MLB, locked-out players meet again, no sign of breakthrough


NEW YORK (AP) — Major League Baseball and locked-out players resumed negotiations Sunday after a four-day break, talking for 95 minutes on the 95th day of the work stoppage with still no sign of a breakthrough.

Players suggested the sides meet again Monday.

The union gave a written response to the owners’ latest proposal. MLB negotiators left the meeting at the players’ association and said they would respond.

Trying to resolve baseball’s second-longest labor stoppage, the sides remain far apart on luxury tax, minimum salaries and the proposed bonus pool for pre-arbitration eligible players, and the union keeps rejecting management’s proposal for an international draft.

Players offered to increase the postseason from 10 teams to 12 but said they are willing to discuss management’s desire for 14 if MLB would consider a “ghost win” first round, which management isn’t interested in.

Players kept their luxury tax-thresholds the same as the previous proposal: $238 million this year, $244 million in 2023, $250 million in 2024, $256 million in 2025 and $263 million in 2026.

MLB is at $220 million in each of the next three seasons, $224 million in 2025 and $230 million in 2026.

Tax rates would remain unchanged.

As part of an overall agreement, players agreed to withdraw their proposed expansion of salary arbitration for players with at least two years of service but less than three.

The union lowered its plan for the pre-arbitration bonus pool to $80 million from $85 million, with $5 million annual increases. MLB last offered $30 million, up from $25 million, with no annual increase.

A fast-track competition committee of four union appointees, six management and one umpire would consider rules changes for no earlier than 2023 covering a pitch clock, limiting defensive shifts and using larger bases. The committee would be able to recommend changes during the offseason with 45 days’ notice.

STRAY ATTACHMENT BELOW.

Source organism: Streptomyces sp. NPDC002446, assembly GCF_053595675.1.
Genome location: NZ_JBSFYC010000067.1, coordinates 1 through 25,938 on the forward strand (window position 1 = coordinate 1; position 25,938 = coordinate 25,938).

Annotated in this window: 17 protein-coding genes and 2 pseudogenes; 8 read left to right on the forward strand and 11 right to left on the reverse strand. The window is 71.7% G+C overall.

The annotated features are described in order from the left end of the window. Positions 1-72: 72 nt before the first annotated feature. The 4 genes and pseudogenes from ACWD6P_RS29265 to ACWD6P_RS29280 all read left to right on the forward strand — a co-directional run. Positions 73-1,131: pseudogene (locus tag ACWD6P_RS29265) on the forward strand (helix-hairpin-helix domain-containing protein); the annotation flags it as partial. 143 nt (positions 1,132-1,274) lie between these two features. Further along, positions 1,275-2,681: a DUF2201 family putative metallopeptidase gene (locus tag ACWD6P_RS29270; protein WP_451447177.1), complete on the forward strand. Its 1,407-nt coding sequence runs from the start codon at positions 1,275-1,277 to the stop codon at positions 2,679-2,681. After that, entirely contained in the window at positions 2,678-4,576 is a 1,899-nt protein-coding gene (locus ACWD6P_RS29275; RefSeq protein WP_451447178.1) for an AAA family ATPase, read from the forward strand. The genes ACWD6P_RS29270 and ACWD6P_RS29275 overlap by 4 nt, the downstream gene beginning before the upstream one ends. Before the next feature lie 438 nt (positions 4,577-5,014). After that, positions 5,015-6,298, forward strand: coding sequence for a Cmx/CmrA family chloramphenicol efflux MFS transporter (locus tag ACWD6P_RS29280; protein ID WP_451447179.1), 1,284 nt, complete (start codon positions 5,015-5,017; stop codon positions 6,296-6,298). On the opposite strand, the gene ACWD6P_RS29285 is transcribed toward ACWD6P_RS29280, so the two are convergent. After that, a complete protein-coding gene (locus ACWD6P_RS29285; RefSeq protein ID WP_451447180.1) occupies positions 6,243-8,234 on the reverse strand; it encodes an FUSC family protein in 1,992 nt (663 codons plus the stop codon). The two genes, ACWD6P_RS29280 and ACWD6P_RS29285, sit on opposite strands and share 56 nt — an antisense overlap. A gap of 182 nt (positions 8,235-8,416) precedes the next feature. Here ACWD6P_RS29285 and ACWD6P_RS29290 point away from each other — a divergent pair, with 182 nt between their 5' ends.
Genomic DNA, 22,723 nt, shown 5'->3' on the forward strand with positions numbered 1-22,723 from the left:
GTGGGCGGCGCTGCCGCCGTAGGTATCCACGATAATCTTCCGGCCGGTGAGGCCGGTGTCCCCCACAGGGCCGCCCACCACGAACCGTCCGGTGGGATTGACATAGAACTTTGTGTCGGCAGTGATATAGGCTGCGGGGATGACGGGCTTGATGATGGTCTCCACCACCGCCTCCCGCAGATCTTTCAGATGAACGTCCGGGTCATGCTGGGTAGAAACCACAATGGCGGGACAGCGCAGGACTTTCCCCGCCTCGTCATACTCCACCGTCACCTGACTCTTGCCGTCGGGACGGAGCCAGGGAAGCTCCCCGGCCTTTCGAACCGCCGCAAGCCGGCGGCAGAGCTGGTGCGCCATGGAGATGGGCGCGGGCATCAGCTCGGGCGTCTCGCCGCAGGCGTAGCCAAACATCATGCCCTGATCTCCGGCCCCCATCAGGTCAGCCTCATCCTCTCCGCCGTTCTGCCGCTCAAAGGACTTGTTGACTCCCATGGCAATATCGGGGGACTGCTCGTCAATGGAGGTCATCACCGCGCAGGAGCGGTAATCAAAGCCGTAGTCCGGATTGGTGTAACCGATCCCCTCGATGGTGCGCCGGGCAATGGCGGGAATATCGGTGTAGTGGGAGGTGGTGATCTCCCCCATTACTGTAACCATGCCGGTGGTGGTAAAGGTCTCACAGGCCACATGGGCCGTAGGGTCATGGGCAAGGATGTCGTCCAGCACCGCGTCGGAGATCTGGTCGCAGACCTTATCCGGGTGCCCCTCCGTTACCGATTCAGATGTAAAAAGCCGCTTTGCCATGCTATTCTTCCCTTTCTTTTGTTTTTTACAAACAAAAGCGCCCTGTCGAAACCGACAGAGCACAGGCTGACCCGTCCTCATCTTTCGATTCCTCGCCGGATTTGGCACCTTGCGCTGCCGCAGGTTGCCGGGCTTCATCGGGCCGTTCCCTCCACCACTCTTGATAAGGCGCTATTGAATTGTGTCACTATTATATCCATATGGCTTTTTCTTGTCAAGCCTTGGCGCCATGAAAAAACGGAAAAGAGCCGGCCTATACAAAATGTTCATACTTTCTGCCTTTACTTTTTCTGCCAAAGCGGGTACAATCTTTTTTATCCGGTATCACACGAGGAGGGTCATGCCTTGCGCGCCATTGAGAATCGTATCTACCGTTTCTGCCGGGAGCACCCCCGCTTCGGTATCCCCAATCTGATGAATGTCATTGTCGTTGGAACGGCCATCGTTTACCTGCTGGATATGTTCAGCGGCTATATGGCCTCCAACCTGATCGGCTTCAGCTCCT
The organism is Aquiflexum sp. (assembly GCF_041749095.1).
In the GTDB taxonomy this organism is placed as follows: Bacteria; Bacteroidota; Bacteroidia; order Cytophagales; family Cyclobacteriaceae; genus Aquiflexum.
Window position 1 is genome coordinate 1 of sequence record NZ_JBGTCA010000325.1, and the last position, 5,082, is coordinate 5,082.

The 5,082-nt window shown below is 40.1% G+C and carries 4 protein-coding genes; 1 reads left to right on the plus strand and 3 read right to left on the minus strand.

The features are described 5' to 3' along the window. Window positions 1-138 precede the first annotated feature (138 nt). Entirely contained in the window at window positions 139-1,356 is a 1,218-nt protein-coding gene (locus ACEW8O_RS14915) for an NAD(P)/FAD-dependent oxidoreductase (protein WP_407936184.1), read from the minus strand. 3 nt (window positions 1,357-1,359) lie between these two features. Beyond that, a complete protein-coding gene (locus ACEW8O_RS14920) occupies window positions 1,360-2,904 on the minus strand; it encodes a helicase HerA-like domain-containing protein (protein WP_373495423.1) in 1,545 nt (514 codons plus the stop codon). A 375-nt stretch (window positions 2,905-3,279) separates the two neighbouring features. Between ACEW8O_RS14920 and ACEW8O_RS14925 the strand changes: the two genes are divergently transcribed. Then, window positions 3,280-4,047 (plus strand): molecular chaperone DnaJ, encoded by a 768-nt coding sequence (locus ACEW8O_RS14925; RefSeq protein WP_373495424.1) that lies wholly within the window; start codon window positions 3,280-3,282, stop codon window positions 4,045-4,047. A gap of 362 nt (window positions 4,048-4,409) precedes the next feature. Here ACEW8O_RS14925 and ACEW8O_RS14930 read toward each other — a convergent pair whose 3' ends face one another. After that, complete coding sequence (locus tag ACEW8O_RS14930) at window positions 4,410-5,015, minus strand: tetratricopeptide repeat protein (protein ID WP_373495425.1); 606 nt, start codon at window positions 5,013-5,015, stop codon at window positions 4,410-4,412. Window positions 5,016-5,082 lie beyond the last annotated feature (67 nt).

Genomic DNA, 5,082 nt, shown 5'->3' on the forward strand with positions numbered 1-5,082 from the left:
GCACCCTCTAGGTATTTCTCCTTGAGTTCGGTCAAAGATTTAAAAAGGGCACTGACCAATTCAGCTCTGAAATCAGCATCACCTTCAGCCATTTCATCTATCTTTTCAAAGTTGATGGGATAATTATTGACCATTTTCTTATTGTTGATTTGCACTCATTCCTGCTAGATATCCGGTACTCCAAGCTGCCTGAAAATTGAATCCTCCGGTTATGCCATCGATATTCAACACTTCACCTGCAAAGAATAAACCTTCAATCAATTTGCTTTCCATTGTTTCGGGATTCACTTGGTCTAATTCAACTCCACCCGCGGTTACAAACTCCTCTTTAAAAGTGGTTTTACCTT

Currently, management can implement rules changes with an agreement or with one year of notice.

Players said they will not include allowing the committee to consider robots to call balls and strikes.

Players are willing to keep salary arbitration unchanged, and maintained their proposed minimum salary at $725,000 this year, $745,000 in 2023, $765,000 in 2024 and increases during the following two years based on the Consumer Price Index for Urban Wage Earners.

Owners offered $700,000, with $10,000 annual increases.

For players assigned to the minors and signing a second or later big league contract, MLB is at a $99,400 minimum this year, $101,400 in 2023, $103,400 in 2024, $105,500 in 2025 and $106,600 in 2026, while players are at $118,200, $121,400 and $124,700, followed by cost-of-living increases.

For those in the minors on a first big league contract, MLB is at $49,800 with $1,000 annual increases, while players are at $59,500 for this year followed by $61,100, $62,700 and cost-of-living increases.

Players rejected MLB’s proposal for an international draft and remained at the top six picks for the proposed amateur draft lottery, one more than MLB.

Players also want to cut back on MLB’s proposed international games that include Mexico City; Melbourne, Australia; San Juan, Puerto Rico; and South Korea.

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